When you need emergency care and every moment counts, Upper Valley Medical Center’s Emergency Department is ready to meet your critical needs with technologically-advanced emergency care. Patients and their loved ones appreciate our high quality, compassionate care. Here’s what to expect during your visit our emergency department.
What to Bring with You
If possible, having this information with you when you arrive will help the emergency team speed your care. If you have registered for MyChart, this information may already be in your electronic health record.
- List of all current medications including "over the counter" drugs, herbal remedies and supplements
- List of dosages, when they are taken and the last dose taken
- Primary care physician’s name
- List of known allergies and medication reactions
- List of surgeries
- List of medical conditions
- Telephone numbers of family, friends or next of kin
- Pharmacy name, telephone number and location
- Social security card
- Insurance card
Arrival and Triage
When arriving at the emergency room, we will assess or "triage" the severity of your condition. Triage is simply the process of evaluating your condition. You will usually be seen by a triage nurse who will assess your medical condition by evaluating your vital signs, medical complaints and information you provide about past medical problems and allergies. The triage nurse’s task is to ensure that patients with urgent medical conditions are promptly seen.
Rapid Assessment for Minor Issues
Patients with minor illness and/or injury may be assessed, treated and discharged from the Rapid Assessment Area, or assessed there while waiting for an available bed in the Emergency Department.
After triage, you will be taken to a private treatment room immediately (unless all rooms are full). There a registration staff member will complete the registration process and ask you for medical information and to provide consent for medical treatment.
Diagnosis and Treatment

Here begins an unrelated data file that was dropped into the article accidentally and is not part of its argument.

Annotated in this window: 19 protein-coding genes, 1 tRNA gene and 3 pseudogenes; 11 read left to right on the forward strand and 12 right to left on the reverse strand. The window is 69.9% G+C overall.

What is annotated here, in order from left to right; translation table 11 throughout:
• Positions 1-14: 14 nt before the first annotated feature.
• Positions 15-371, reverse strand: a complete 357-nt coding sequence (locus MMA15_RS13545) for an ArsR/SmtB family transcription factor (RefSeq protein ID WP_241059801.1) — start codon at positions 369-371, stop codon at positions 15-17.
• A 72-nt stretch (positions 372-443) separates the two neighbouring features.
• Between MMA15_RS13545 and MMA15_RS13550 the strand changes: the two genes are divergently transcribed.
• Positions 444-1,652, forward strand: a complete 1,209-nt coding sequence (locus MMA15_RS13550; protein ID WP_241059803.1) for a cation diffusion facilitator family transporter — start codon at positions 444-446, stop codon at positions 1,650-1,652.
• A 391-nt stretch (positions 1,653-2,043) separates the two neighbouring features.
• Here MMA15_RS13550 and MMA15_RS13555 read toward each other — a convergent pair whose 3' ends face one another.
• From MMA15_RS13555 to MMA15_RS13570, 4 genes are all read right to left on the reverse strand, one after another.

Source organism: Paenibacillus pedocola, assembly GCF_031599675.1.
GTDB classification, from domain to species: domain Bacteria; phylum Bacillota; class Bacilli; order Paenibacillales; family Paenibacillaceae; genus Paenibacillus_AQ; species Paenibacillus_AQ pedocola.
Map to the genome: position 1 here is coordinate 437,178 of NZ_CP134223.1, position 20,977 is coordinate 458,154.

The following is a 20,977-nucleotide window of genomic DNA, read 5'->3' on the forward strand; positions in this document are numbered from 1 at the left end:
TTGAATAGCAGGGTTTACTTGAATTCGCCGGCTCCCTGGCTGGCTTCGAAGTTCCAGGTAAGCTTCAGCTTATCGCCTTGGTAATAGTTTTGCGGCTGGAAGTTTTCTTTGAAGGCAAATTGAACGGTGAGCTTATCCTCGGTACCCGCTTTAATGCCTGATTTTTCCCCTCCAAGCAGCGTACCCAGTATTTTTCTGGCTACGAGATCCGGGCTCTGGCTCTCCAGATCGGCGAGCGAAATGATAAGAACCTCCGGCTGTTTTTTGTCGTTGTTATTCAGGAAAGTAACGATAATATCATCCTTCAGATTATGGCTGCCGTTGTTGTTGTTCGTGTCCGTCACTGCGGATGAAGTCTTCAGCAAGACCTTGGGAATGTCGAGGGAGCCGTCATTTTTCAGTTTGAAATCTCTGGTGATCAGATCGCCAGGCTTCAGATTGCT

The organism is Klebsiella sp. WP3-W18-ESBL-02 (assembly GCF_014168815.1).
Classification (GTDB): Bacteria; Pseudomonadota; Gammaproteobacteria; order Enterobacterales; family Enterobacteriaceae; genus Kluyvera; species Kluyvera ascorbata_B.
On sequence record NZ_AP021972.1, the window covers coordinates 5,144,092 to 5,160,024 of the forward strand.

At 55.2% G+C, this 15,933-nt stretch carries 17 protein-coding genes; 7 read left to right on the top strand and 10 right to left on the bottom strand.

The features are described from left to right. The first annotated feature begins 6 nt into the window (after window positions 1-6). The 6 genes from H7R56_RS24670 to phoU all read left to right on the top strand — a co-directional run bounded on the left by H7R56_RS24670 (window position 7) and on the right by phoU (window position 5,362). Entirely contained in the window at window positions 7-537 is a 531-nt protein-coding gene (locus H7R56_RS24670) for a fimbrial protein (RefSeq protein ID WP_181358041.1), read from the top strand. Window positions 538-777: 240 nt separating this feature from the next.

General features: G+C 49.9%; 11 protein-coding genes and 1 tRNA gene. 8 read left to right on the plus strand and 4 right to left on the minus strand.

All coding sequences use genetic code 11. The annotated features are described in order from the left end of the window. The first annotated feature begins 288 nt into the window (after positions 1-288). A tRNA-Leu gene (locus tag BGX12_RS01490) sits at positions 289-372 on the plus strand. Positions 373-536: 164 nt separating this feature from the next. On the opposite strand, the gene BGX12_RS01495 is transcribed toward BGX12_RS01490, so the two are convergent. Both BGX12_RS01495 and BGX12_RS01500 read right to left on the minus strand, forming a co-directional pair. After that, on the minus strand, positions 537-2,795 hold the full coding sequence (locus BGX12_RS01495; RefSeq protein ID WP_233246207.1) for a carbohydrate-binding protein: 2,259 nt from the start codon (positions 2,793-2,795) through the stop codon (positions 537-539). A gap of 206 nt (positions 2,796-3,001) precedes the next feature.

An emergency medicine doctor, a registered nurse with specialized emergency training and one or more lab or other technicians make up the emergency medical team that will care for you. Your doctor will review your medical history and perform an exam or evaluation. The doctor may order tests, make a diagnosis, begin treatment, or consult with other specialists or your family doctor (if you have one). The nurses and technicians will help execute the doctor’s orders. Many diagnostic services are available in the emergency area so you don’t need to be moved elsewhere in the hospital. This saves time. Once you are stabilized and emergency treatment is provided, a decision is made to admit you to the hospital or send you home with instructions for follow up care.
When you are discharged, your doctor or nurse will give you any prescriptions the doctor has ordered and review with you a set of written "discharge instructions." They will answer your questions and describe any recommended follow-up care. It is very important that you understand and follow these instructions. If you do not understand them, please let the doctor or nurse know.
If You Are Admitted to the Hospital
If you need specialized care and are admitted to the hospital, our goal is to move you to a hospital room as quickly as possible so that you are more comfortable and treatment or additional testing can begin.
Intensive Care Unit for Seriously Ill and Injured Patients
Patients who leave the Emergency Department and need intensive care and constant monitoring may be taken to the Intensive Care Unit (ICU). The UVMC ICU handles the extremely sick and seriously injured with a patient-centered team approach. The ICU staff has the experience of working together closely to serve the specific needs of a patient.
Hospitalists Coordinate Care
UVMC has hospitalists on duty 24 hours a day, seven days a week. These physicians act as admitting doctors to check into UVMC those patients who need further care, and then follow their care in coordination with patients’ primary care physicians. This provides seamless care for patients. Hospitalists and emergency physicians work effectively to get patients cared for in a timely manner.
Content Updated: March 26, 2015